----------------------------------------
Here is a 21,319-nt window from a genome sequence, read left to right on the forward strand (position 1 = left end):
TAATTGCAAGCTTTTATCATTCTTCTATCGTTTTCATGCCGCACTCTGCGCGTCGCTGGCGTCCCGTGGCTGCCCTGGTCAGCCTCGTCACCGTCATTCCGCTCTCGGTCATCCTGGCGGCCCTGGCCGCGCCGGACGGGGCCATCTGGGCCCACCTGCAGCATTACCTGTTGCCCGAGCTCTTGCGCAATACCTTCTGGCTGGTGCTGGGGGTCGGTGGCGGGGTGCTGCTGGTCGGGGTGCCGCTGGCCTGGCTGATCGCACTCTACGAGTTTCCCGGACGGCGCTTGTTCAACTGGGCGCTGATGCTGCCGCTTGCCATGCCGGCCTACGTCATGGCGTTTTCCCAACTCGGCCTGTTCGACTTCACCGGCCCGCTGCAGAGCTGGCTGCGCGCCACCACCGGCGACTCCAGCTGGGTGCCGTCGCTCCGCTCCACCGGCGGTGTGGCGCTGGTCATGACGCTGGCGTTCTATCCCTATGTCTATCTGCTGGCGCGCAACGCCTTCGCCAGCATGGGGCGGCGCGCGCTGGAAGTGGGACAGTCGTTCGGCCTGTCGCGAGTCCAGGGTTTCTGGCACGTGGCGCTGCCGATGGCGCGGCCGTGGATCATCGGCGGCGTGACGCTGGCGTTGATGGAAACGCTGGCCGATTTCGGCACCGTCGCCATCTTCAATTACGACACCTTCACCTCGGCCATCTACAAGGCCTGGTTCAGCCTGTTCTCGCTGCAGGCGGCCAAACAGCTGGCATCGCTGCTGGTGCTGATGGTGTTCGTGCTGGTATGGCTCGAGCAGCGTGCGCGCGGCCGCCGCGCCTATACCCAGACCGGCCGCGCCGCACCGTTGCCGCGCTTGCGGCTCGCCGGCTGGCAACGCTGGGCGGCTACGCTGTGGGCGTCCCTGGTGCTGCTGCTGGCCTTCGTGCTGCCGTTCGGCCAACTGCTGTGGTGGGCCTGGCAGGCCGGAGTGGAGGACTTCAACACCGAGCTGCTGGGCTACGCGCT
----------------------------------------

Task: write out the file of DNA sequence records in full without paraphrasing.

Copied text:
Here is a 21,319-nt window from a genome sequence, read left to right on the forward strand (position 1 = left end):
TAATTGCAAGCTTTTATCATTCTTCTATCGTTTTCATGCCGCACTCTGCGCGTCGCTGGCGTCCCGTGGCTGCCCTGGTCAGCCTCGTCACCGTCATTCCGCTCTCGGTCATCCTGGCGGCCCTGGCCGCGCCGGACGGGGCCATCTGGGCCCACCTGCAGCATTACCTGTTGCCCGAGCTCTTGCGCAATACCTTCTGGCTGGTGCTGGGGGTCGGTGGCGGGGTGCTGCTGGTCGGGGTGCCGCTGGCCTGGCTGATCGCACTCTACGAGTTTCCCGGACGGCGCTTGTTCAACTGGGCGCTGATGCTGCCGCTTGCCATGCCGGCCTACGTCATGGCGTTTTCCCAACTCGGCCTGTTCGACTTCACCGGCCCGCTGCAGAGCTGGCTGCGCGCCACCACCGGCGACTCCAGCTGGGTGCCGTCGCTCCGCTCCACCGGCGGTGTGGCGCTGGTCATGACGCTGGCGTTCTATCCCTATGTCTATCTGCTGGCGCGCAACGCCTTCGCCAGCATGGGGCGGCGCGCGCTGGAAGTGGGACAGTCGTTCGGCCTGTCGCGAGTCCAGGGTTTCTGGCACGTGGCGCTGCCGATGGCGCGGCCGTGGATCATCGGCGGCGTGACGCTGGCGTTGATGGAAACGCTGGCCGATTTCGGCACCGTCGCCATCTTCAATTACGACACCTTCACCTCGGCCATCTACAAGGCCTGGTTCAGCCTGTTCTCGCTGCAGGCGGCCAAACAGCTGGCATCGCTGCTGGTGCTGATGGTGTTCGTGCTGGTATGGCTCGAGCAGCGTGCGCGCGGCCGCCGCGCCTATACCCAGACCGGCCGCGCCGCACCGTTGCCGCGCTTGCGGCTCGCCGGCTGGCAACGCTGGGCGGCTACGCTGTGGGCGTCCCTGGTGCTGCTGCTGGCCTTCGTGCTGCCGTTCGGCCAACTGCTGTGGTGGGCCTGGCAGGCCGGAGTGGAGGACTTCAACACCGAGCTGCTGGGCTACGCGCT